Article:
The low-down: A modern day taqueria specializing in California-style Mexican food serves more than 15 different gourmet tacos. Everything from battered shrimp and braised lamb to duck confit and chicken mole is available, not to mention plenty of margarita options. Don’t forget the guac and salsa either. For a cheaper, more authentic taqueria experience, pop across the street to Perez (853 W. Randolph).
Address: 833 W. Randolph
The low-down: Many argue the West Loop dining scene would never have been had it not been for Vivo arriving 20 years ago. Still kicking two decades later, Vivo entices with carpaccio tricolore (maybe the best in the city), gnocchi with black truffle essence, rigatoni alla buttera with rich goat cheese, vitello alla Milanese or the scallope di mare. If you're lucky, you may even get sat in the coveted elevator shaft.
Vietnamese: Saigon Sisters
Address: 567 W. Lake
The low-down: If you’re looking to mix things up, try a classic bánh mì or shrimp roll for lunch. Dinner offers a more varied selection including tasty Saigon chicken wings, com suon nuong and lamb luc lac. And on a cold day, nothing goes better with the weather better than a bowl of Ph?.
The somewhat French: Avec
Address: 615 W. Randolph
The low-down: The wait is long and the communal tables are cramped but you’ll gladly suffer it for chorizo-stuffed medjool dates. Other highlights include wood-fired flatbread with roasted mushrooms, spinach, bacon and goat cheese, and oven-roasted pork shoulder with braised collard greens, wild rice and green tomato chow chow.
Dining by Design: Sepia
Address: 123 N. Jefferson
The low-down: It's not only the food that gets attention at Sepia, but the room as well. Built on site of an 1890s print shop, Sepia blends vintage and modern touches throughout with black and white scenes of the city, Art Nouveau tile, hand-crafted millwork, sparkling chandeliers and little knick knacks all around. And that mix of classic and contemporary crosses over into Michelin-starred chef Andrew Zimmerman's menu and the cocktails crafted by Josh Pearson. You feel fancy just walking in.
Cocktails: The Aviary
Address: 955 W. Fulton Market
The low-down: If you’re going to order a vodka cranberry then you’re at the wrong place. The team at The Aviary takes cocktails to the next level with concoctions like you’ve never seen fusing science with mixology. Walk-ins are accepted but reservations should be made if you’re dead-set on getting in.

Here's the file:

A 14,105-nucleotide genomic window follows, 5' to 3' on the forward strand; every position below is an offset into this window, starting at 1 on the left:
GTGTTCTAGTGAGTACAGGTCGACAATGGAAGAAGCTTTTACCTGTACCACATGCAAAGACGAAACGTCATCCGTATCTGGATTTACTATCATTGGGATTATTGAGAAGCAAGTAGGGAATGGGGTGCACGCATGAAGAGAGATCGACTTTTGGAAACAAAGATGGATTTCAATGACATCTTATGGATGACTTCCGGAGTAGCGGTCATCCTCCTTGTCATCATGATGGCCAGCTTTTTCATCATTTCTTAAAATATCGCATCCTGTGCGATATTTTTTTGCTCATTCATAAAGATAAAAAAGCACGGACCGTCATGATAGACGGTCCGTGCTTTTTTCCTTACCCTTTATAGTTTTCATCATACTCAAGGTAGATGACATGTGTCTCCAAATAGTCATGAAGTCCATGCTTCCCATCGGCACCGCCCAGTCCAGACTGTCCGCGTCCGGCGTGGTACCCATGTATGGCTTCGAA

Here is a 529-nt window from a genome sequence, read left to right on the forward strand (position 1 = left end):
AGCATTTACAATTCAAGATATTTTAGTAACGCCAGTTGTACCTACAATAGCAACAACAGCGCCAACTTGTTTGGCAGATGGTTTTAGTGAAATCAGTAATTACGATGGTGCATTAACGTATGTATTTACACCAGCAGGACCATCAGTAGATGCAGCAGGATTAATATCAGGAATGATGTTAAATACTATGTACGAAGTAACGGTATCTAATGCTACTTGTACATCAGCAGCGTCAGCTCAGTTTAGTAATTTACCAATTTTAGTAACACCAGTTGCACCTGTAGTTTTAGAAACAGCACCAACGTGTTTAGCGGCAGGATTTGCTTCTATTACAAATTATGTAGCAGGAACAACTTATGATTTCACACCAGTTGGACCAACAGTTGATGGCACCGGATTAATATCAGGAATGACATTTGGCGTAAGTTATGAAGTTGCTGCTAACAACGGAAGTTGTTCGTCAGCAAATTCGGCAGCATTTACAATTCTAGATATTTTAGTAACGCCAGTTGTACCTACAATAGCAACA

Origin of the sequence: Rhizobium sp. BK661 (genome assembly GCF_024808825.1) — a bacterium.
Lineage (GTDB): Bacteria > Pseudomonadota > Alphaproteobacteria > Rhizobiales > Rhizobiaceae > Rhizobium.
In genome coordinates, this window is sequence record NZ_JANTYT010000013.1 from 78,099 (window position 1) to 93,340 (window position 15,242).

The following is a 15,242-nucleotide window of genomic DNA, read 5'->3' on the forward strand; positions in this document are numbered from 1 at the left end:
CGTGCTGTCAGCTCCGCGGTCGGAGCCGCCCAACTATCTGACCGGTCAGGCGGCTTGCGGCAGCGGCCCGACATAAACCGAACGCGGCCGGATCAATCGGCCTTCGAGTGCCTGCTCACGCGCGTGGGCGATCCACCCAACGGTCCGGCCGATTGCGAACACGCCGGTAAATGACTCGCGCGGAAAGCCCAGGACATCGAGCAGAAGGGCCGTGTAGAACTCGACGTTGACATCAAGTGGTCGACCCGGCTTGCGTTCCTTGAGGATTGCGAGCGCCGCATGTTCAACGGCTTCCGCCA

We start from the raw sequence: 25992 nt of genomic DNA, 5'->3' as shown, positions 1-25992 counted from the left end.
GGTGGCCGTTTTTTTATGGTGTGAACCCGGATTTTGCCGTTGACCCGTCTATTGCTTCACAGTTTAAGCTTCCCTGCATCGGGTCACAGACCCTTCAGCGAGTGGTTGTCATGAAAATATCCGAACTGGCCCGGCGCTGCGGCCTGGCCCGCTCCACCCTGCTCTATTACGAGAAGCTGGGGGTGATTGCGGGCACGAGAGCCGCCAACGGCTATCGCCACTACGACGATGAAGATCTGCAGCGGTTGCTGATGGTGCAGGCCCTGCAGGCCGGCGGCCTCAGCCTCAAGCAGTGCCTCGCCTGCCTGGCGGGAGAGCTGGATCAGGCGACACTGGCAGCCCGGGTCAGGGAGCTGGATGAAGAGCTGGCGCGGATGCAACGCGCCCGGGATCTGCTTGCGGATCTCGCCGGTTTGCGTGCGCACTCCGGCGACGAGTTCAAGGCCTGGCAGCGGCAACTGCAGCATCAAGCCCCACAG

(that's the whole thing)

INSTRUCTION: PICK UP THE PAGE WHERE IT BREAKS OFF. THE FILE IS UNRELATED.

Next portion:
Pub and Grub: Haymarket Pub & Brewery
Address: 737 W. Randolph
The low-down: You’ll never go thirsty inside this brewery with its numerous house and guest drafts, as well as a wide selection of bottles. Food includes your usual items such as sandwiches, burgers, pizzas, soups and salads. But the standout has to be the sweet potato tots, need we say more?
Wine bar: Vera
Address: 1023 W. Lake
The low-down: Mark and Elizabeth Mendez left the party at Carnivale to open their rustic, intimate Spanish wine bar that couldn’t be a bigger contrast if it tried. The menu is simple and full of small plates of meat, vegetables and seafood as well as pinchos and cheeses. That is, if you can get yourself to put down the bread and butter (which costs $6 but is well worth it). A large selection of rotating wines from Spain, Europe and the Americas will make sure the good times never stop flowing.
Late Night: Nellcôte
Address: 833 W. Randolph
The low-down: The music is loud and you’ll never get tired of people-watching into the wee hours of the morning. As for the actual food, small plates make up a large portion of the menu but the most popular items are the pizzas with their airy, puffy and crispy dough made in-house. Critics and diners alike agree: it’s one of the best Neapolitan-style pizzas in town.
Market: Publican Quality Meats
Address: 825 W. Fulton
The low-down: In an area full of butcher shops and markets, Publican Quality Meats manages to stand out above the rest with its cuts of meat. Whether it’s sausage, lamb, fowl, charcuterie or even the Publican’s famed pub bacon, you won’t find it much better anywhere else. And if you’re looking for a quick meal, sit down and try the selection of soups, salads and sandwiches like the meatball, muffaletta and pork belly gyro.
Better have your ticket: Next
Address: 953 W. Fulton Market
The low-down: Okay so you won’t be able to walk in and grab a table but Grant Achatz and Nick Kokonas’ restaurant still bears mentioning. A year and a half and multiple menus have passed since its opening but diners are still crazed about this concept spot, which changes its theme and menu every few months. You’ll need to purchase your tickets ahead of time before sitting back and counting down the days until you experience the cuisines of the world as crafted by Dave Beran.